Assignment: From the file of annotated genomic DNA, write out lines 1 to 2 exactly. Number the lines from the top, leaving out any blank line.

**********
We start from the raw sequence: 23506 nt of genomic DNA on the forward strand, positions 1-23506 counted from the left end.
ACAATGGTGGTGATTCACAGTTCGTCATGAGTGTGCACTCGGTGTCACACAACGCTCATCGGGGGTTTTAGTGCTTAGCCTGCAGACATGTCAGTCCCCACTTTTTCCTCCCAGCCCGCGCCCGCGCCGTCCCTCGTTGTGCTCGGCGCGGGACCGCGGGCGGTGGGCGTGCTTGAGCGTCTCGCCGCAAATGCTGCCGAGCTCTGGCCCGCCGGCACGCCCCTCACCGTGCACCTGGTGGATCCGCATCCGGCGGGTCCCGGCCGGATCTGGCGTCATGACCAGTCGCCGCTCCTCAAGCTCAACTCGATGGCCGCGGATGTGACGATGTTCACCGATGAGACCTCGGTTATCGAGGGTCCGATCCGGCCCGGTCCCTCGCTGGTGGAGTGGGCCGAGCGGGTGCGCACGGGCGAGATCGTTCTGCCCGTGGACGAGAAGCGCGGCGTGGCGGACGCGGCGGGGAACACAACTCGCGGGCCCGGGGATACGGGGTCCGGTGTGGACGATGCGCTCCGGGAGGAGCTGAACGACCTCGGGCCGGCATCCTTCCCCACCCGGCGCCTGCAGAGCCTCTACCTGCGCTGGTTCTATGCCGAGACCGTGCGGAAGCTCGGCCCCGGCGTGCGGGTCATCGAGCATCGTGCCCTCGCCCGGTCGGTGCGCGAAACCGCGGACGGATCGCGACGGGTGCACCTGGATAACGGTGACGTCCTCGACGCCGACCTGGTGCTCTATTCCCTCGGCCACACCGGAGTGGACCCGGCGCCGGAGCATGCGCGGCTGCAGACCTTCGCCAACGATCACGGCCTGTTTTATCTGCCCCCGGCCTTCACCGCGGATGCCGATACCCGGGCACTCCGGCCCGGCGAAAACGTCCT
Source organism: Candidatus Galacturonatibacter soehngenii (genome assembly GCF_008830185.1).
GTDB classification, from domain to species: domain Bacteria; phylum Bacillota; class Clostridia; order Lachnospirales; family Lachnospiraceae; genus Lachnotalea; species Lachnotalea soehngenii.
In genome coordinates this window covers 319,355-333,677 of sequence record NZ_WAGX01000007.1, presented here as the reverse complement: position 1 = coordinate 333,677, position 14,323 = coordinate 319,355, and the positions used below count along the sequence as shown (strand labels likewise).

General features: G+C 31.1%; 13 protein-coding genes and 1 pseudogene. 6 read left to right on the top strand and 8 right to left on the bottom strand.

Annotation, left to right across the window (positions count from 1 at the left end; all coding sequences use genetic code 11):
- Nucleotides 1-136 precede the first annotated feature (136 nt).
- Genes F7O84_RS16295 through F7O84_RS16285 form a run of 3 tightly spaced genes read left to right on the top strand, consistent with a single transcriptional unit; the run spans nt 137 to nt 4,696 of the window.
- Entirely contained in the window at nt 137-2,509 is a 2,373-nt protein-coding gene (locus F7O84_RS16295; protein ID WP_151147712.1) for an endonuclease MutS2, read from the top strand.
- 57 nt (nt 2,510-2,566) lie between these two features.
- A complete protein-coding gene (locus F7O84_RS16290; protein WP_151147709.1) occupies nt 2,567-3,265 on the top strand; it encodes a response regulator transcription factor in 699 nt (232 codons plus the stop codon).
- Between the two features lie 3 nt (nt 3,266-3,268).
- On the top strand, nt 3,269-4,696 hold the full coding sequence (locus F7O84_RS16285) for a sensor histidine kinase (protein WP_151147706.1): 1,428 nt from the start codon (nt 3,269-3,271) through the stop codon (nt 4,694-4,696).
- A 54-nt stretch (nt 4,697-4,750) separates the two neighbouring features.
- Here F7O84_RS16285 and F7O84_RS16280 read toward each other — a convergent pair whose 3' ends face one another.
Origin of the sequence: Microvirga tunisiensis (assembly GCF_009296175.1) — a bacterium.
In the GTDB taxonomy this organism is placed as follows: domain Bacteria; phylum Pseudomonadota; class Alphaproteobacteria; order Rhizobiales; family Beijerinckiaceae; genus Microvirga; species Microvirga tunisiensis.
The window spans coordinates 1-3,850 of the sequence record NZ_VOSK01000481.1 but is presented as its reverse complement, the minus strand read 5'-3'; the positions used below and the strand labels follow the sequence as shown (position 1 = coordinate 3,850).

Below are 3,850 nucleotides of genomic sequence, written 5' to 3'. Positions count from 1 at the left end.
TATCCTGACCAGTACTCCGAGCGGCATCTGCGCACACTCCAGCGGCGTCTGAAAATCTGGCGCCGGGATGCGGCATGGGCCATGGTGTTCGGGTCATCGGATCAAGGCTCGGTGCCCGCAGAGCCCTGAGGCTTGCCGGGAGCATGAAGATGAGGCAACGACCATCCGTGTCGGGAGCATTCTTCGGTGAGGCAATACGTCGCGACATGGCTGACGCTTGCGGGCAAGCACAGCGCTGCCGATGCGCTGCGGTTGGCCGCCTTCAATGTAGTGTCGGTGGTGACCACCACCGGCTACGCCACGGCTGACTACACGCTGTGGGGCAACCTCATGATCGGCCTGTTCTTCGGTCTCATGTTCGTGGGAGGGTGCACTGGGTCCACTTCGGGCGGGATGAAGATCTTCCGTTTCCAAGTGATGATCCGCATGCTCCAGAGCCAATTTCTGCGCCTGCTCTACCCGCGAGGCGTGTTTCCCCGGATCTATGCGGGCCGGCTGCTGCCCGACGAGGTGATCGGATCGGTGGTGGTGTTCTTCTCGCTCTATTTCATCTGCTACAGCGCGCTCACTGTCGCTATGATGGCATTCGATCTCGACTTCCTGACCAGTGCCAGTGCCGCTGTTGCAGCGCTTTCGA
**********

We start from the raw sequence: 23506 nt of genomic DNA on the forward strand, positions 1-23506 counted from the left end.
ACAATGGTGGTGATTCACAGTTCGTCATGAGTGTGCACTCGGTGTCACACAACGCTCATCGGGGGTTTTAGTGCTTAGCCTGCAGACATGTCAGTCCCCACTTTTTCCTCCCAGCCCGCGCCCGCGCCGTCCCTCGTTGTGCTCGGCGCGGGACCGCGGGCGGTGGGCGTGCTTGAGCGTCTCGCCGCAAATGCTGCCGAGCTCTGGCCCGCCGGCACGCCCCTCACCGTGCACCTGGTGGATCCGCATCCGGCGGGTCCCGGCCGGATCTGGCGTCATGACCAGTCGCCGCTCCTCAAGCTCAACTCGATGGCCGCGGATGTGACGATGTTCACCGATGAGACCTCGGTTATCGAGGGTCCGATCCGGCCCGGTCCCTCGCTGGTGGAGTGGGCCGAGCGGGTGCGCACGGGCGAGATCGTTCTGCCCGTGGACGAGAAGCGCGGCGTGGCGGACGCGGCGGGGAACACAACTCGCGGGCCCGGGGATACGGGGTCCGGTGTGGACGATGCGCTCCGGGAGGAGCTGAACGACCTCGGGCCGGCATCCTTCCCCACCCGGCGCCTGCAGAGCCTCTACCTGCGCTGGTTCTATGCCGAGACCGTGCGGAAGCTCGGCCCCGGCGTGCGGGTCATCGAGCATCGTGCCCTCGCCCGGTCGGTGCGCGAAACCGCGGACGGATCGCGACGGGTGCACCTGGATAACGGTGACGTCCTCGACGCCGACCTGGTGCTCTATTCCCTCGGCCACACCGGAGTGGACCCGGCGCCGGAGCATGCGCGGCTGCAGACCTTCGCCAACGATCACGGCCTGTTTTATCTGCCCCCGGCCTTCACCGCGGATGCCGATACCCGGGCACTCCGGCCCGGCGAAAACGTCCT